Orest Pilskalns had electronic mapping on his mind long before coming to Washington State University, but it wasn’t until he was teaching a senior-level software engineering class the spring of 2006 that he knew he could realize his vision.
The assistant professor knew his students at WSU Vancouver had the skills and interest to tap into publicly-available map technology and adapt it for a wide variety of public uses.
“This is where you take the knowledge you’ve gained in other classes and apply it to a real-world problem,” says Pilskalns, who earned his doctorate in computer science at WSU in 2004. “We had a really talented group.”
Pilskalns started imagining commercial uses for emerging mapping technology a decade ago, after working on classified projects for Lockheed Martin Astronautics. At the time, obtaining commercial use of map databases was too expensive for a small startup. But then Internet search giants Google and Yahoo! opened up their mapping technology to users. The time was ripe for Pilskalns to offer his idea to his students.
“I think we saw potential in a lot of different areas right off the bat,” says former student Kevin Karpenske (’08 Comp. Sci.). What they came up with is a technology that allows everyday people to create their own unique maps overlaid with their words, pictures, and audio and video clips in a way that is more useful and personalized than a map has ever been before. The ability to store, share, and collaborate in online mapmaking, at a time when Myspace and Facebook had become Internet fixtures, suggested a potential for social networking.
By fall 2006, the classroom exercise had mor-phed into a private company called GeoMonkey, Inc., a name combining the “geolocation” function of their technology with slang from the term “code monkey” (computer programmer). While the students could see the potential, they didn’t know whether the business would get the funding to stay afloat. For a time Karpenske and fellow founders Adam McDonald and Jacob Moore, both 2007 computer science graduates, worked without pay.
The WSU Research Foundation provided more than $20,000 in “gap” funding to pay several class members to continue developing the product through that first summer, and it also helped navigate through patents, legal issues, and networking with private investors, who have bankrolled the company with $1.3 million in “angel funding.”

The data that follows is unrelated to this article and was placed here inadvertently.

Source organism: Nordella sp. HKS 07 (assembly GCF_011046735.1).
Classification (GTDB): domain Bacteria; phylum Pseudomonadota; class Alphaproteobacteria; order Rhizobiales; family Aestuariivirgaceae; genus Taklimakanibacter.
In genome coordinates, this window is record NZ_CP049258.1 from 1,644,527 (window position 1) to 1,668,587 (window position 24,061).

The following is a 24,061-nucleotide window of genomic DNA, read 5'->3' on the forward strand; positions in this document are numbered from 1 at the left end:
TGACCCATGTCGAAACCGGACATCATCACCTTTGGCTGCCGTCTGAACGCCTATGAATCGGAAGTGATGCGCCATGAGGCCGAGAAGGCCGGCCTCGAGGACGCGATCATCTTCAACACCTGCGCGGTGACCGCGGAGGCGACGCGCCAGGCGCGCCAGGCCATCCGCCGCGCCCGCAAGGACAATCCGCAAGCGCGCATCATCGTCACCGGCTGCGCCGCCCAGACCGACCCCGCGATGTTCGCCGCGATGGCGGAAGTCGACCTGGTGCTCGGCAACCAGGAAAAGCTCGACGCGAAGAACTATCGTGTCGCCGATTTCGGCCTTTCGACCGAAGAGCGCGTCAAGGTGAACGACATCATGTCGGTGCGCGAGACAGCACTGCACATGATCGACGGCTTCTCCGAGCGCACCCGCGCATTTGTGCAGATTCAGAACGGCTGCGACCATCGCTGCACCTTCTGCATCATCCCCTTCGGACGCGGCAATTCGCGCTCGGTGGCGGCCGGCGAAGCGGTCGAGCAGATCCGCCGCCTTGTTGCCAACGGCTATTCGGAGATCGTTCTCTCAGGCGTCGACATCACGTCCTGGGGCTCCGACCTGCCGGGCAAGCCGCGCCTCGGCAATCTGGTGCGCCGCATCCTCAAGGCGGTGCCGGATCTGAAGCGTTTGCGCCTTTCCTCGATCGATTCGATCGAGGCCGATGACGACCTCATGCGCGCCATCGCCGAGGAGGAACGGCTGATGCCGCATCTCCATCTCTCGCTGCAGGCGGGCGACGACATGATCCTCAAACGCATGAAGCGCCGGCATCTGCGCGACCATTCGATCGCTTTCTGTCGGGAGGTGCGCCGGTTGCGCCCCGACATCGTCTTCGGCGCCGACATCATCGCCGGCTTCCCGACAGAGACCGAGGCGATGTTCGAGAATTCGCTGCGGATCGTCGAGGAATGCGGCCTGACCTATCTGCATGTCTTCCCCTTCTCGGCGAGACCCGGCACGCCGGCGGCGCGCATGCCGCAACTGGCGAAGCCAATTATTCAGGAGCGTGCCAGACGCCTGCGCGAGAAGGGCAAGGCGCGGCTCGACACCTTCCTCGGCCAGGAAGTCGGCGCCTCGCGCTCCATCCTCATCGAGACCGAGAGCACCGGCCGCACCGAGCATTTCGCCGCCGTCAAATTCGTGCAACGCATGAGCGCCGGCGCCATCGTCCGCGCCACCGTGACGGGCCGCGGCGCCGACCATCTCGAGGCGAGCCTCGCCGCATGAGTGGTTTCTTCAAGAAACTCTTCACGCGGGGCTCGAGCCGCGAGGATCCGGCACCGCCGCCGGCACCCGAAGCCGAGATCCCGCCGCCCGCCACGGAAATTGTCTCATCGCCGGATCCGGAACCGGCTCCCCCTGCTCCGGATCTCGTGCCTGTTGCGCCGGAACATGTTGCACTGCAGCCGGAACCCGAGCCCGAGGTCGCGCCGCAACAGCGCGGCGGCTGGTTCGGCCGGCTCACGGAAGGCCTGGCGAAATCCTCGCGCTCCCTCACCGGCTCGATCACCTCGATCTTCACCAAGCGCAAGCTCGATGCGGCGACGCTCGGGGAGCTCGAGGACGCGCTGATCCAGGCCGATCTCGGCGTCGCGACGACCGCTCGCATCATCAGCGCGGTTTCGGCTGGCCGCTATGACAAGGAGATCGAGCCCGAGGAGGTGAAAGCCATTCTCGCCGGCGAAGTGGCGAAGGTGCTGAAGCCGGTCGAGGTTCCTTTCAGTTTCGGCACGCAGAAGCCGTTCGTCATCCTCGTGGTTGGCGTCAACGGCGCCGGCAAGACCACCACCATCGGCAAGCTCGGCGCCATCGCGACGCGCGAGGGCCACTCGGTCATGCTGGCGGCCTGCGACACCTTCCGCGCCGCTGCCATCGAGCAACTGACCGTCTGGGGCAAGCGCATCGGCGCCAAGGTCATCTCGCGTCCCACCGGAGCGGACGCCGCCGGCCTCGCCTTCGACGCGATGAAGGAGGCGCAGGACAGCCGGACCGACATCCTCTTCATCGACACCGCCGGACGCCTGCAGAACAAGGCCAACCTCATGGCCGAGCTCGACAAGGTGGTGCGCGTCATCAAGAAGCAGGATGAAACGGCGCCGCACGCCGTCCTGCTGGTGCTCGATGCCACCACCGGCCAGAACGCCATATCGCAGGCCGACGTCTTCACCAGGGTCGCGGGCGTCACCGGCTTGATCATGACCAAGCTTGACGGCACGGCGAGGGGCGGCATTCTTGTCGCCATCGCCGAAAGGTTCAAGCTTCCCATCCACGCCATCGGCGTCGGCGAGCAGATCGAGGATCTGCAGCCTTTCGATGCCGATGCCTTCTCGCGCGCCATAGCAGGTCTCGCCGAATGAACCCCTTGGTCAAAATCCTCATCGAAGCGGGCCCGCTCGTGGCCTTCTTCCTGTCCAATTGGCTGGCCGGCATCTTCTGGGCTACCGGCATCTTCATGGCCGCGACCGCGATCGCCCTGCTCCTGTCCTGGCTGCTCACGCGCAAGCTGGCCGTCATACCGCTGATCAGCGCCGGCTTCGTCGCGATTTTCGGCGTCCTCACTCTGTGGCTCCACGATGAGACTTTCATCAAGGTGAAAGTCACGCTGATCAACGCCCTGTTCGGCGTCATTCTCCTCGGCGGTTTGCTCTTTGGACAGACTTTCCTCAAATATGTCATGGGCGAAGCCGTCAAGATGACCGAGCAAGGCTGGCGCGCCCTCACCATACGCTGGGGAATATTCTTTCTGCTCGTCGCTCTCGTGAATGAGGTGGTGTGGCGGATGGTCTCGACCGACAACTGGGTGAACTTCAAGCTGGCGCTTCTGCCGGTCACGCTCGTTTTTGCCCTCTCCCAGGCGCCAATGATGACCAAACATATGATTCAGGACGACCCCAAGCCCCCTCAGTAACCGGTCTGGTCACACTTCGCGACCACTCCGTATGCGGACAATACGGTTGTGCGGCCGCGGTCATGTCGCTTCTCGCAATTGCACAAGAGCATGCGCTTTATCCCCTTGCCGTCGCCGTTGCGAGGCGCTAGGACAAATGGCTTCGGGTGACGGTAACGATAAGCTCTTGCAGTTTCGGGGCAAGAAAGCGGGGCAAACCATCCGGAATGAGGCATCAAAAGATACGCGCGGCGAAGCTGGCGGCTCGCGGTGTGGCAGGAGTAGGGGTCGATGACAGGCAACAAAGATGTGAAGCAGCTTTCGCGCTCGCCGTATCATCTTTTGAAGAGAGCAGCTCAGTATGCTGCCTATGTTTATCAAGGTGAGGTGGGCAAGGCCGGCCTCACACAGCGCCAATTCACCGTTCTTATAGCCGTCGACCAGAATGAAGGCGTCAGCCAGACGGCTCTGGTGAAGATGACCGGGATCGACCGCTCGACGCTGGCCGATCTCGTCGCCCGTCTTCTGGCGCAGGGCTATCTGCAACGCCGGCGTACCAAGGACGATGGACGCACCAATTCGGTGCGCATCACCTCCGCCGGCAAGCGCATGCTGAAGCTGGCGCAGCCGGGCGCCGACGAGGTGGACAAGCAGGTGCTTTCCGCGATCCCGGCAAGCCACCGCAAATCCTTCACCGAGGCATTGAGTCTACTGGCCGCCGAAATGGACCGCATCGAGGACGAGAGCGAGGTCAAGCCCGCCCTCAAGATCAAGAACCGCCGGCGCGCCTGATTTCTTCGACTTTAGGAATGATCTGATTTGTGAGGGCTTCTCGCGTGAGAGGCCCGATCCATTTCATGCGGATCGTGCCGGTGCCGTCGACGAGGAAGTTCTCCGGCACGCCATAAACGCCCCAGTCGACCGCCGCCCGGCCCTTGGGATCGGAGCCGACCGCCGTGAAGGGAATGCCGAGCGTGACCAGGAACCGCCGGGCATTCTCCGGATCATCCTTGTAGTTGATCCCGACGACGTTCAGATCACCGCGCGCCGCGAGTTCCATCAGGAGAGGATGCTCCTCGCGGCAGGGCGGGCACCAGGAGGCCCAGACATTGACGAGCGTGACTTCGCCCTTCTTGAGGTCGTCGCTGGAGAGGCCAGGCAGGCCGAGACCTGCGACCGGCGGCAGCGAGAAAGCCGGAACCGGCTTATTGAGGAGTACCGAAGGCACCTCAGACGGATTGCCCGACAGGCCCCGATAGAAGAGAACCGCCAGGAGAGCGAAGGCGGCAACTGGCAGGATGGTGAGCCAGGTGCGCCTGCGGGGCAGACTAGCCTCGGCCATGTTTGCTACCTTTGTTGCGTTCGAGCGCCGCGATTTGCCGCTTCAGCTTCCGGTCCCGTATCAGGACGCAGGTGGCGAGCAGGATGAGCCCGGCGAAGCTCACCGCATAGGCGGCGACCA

In exchange for its help, the foundation owns a small stake in GeoMonkey. If the company one day returns large profits, other researchers and the university would benefit. “It’s a success already, even without bringing in any money for the university,” says Keith Jones, executive director of the foundation. “It has a lot going for it. It was very well-developed.”
Last year the company changed its public face to MapWith.Us to better reflect its products and changing strategy, says Pilskalns, who serves as part-time CEO.
Besides investors, other shareholders include Pilskalns, the original 10 class members, and several other full-time employees at their downtown Vancouver headquarters. The company also employs WSU interns.
Today travelers, hikers, disc golf enthusiasts, and others are discovering the wonders of MapWith.Us. So are professionals in fields such as tourism, real estate, and engineering. Pilskalns says users are just discovering the technology’s abilities, from short-term personal diaries to long-term repositories of historical information.
The Southwest Washington Convention and Visitors Bureau saw the MapWith.Us potential early on. “By combining our content and this new mapping technology, we are able to give our visitors a great tool to search out and locate specific area restaurants, hotels, attractions, and more,” says Jennifer Kirby, the association’s marketing and communications manager.
The Columbian, Vancouver’s daily newspaper, agreed to be the MapWith.Us media test site. Last fall they launched a newsmap with journalists’ stories and photos linked to current events, giving readers immediate access to news when they need it. So far, the social networking and service fees alone haven’t generated a profit, but MapWith.Us has grander plans: licensing the technology to media companies that have traditionally paid their bills with advertising and subscriptions but now are watching revenues drain toward the Internet.
Among its mapping functions, MapWith.Us patented technology allows users of “smart” telephones–BlackBerrys, iPhones, and their kin–to download information through the phones’ Internet connections to a website. The technology automatically “geolocates” postings of text, photos, and other information to the right spot on the electronic map using the phone’s built-in GPS, and is even sophisticated enough to tie multiple postings to a single event based on time and location.
The newspaper plans to add the world’s first real-time map allowing readers to instantly post content from their own phones to a separate map on The Columbian’s forums page, once management is comfortable that a “report abuse” function will allow users to delete offensive content, says Jeff Bunch, the newspaper’s Web editor.
MapWith.Us may push the growing trend toward “citizen journalism” with a mapping twist that Pilskalns expects news and sports media– and their users–to find irresistible.
What started as a classroom exercise has turned into an exciting venture for a teacher and his students who see a bright future for their business. Mapping technology “is a huge area in the industry right now,” says Karpenske. “It seems like we got in here just at the right time.”